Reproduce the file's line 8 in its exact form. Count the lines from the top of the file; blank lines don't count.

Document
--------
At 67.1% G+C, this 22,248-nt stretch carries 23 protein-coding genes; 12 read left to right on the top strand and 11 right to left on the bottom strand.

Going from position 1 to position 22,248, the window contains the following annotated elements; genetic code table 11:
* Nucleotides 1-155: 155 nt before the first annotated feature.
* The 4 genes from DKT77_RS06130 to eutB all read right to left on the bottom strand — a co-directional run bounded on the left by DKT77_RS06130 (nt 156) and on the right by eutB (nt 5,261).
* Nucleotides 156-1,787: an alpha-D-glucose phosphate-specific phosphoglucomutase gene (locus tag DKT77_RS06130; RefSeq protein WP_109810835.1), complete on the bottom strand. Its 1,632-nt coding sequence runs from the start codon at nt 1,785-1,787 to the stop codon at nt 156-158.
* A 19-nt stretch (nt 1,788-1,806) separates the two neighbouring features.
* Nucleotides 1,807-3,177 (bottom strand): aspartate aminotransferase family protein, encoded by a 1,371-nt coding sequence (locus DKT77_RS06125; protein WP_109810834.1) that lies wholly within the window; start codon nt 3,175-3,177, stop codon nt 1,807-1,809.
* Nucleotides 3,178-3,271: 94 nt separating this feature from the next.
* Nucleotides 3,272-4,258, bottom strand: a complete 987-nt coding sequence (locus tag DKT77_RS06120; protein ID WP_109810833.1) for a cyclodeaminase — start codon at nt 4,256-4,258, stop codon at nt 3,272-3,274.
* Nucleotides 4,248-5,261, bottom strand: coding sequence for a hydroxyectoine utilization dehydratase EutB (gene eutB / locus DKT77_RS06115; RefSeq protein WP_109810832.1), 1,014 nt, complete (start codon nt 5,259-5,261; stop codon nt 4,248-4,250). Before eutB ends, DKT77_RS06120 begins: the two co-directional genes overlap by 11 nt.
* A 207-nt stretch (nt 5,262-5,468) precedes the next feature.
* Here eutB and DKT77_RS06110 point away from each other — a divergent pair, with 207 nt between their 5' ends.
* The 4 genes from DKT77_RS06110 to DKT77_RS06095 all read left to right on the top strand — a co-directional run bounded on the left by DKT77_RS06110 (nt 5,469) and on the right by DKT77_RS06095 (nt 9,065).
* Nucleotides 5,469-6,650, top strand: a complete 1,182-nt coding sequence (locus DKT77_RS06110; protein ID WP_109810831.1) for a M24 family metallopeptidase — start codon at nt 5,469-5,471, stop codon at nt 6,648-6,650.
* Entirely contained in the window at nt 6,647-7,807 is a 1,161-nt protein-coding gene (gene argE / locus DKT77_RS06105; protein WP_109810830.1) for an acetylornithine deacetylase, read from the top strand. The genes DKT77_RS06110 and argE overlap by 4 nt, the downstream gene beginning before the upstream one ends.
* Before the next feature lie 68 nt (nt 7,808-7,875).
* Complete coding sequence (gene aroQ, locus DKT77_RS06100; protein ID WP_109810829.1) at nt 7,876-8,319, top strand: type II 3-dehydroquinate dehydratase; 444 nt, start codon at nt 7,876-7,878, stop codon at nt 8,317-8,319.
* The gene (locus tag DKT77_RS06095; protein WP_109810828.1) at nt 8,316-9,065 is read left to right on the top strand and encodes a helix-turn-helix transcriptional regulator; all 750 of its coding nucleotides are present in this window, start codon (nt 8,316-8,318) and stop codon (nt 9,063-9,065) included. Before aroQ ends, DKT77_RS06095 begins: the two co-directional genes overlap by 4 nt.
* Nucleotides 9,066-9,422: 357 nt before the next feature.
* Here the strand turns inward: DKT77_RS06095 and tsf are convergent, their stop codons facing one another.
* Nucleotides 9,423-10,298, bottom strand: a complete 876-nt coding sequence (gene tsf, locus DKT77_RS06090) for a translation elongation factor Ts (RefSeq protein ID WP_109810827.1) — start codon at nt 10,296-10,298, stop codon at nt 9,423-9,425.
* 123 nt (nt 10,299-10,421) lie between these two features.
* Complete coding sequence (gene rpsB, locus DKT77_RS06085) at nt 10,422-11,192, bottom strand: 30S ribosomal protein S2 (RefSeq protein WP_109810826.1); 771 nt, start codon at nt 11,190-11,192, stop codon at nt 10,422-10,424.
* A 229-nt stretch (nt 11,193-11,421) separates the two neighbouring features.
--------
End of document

* Nucleotides 3,178-3,271: 94 nt separating this feature from the next.